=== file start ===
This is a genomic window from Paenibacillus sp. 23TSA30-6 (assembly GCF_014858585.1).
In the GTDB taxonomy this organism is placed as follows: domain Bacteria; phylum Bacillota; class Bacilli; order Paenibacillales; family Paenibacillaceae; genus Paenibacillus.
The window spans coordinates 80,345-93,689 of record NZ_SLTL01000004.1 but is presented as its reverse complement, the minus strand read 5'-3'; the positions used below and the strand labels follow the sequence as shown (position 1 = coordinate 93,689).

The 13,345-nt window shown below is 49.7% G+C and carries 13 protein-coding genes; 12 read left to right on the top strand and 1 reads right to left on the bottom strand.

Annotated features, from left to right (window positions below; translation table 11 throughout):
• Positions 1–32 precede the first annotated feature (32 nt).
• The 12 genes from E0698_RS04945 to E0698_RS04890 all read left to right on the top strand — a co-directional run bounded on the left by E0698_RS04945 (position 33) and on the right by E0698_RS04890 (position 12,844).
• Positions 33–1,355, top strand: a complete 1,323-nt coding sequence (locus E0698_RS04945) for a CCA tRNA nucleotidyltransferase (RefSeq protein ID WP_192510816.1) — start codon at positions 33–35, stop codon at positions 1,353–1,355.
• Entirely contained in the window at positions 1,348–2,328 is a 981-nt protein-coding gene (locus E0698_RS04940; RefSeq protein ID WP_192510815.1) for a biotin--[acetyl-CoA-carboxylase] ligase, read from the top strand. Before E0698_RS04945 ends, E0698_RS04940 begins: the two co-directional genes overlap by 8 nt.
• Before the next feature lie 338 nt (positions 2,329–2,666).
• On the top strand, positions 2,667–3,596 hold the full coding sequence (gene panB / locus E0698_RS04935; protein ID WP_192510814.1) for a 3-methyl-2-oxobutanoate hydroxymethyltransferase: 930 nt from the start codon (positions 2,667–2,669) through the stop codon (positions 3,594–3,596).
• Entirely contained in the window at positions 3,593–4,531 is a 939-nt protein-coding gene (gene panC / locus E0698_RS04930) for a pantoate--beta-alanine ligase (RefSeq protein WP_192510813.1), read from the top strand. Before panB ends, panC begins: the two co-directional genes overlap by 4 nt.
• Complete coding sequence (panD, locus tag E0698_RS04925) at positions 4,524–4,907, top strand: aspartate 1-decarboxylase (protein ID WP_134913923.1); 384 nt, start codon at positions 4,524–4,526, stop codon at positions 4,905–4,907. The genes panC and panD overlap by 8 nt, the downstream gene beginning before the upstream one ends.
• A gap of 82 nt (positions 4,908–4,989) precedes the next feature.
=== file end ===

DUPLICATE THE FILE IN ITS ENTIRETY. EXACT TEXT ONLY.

This is a genomic window from Paenibacillus sp. 23TSA30-6 (assembly GCF_014858585.1).
In the GTDB taxonomy this organism is placed as follows: domain Bacteria; phylum Bacillota; class Bacilli; order Paenibacillales; family Paenibacillaceae; genus Paenibacillus.
The window spans coordinates 80,345-93,689 of record NZ_SLTL01000004.1 but is presented as its reverse complement, the minus strand read 5'-3'; the positions used below and the strand labels follow the sequence as shown (position 1 = coordinate 93,689).

The 13,345-nt window shown below is 49.7% G+C and carries 13 protein-coding genes; 12 read left to right on the top strand and 1 reads right to left on the bottom strand.

Annotated features, from left to right (window positions below; translation table 11 throughout):
• Positions 1–32 precede the first annotated feature (32 nt).
• The 12 genes from E0698_RS04945 to E0698_RS04890 all read left to right on the top strand — a co-directional run bounded on the left by E0698_RS04945 (position 33) and on the right by E0698_RS04890 (position 12,844).
• Positions 33–1,355, top strand: a complete 1,323-nt coding sequence (locus E0698_RS04945) for a CCA tRNA nucleotidyltransferase (RefSeq protein ID WP_192510816.1) — start codon at positions 33–35, stop codon at positions 1,353–1,355.
• Entirely contained in the window at positions 1,348–2,328 is a 981-nt protein-coding gene (locus E0698_RS04940; RefSeq protein ID WP_192510815.1) for a biotin--[acetyl-CoA-carboxylase] ligase, read from the top strand. Before E0698_RS04945 ends, E0698_RS04940 begins: the two co-directional genes overlap by 8 nt.
• Before the next feature lie 338 nt (positions 2,329–2,666).
• On the top strand, positions 2,667–3,596 hold the full coding sequence (gene panB / locus E0698_RS04935; protein ID WP_192510814.1) for a 3-methyl-2-oxobutanoate hydroxymethyltransferase: 930 nt from the start codon (positions 2,667–2,669) through the stop codon (positions 3,594–3,596).
• Entirely contained in the window at positions 3,593–4,531 is a 939-nt protein-coding gene (gene panC / locus E0698_RS04930) for a pantoate--beta-alanine ligase (RefSeq protein WP_192510813.1), read from the top strand. Before panB ends, panC begins: the two co-directional genes overlap by 4 nt.
• Complete coding sequence (panD, locus tag E0698_RS04925) at positions 4,524–4,907, top strand: aspartate 1-decarboxylase (protein ID WP_134913923.1); 384 nt, start codon at positions 4,524–4,526, stop codon at positions 4,905–4,907. The genes panC and panD overlap by 8 nt, the downstream gene beginning before the upstream one ends.
• A gap of 82 nt (positions 4,908–4,989) precedes the next feature.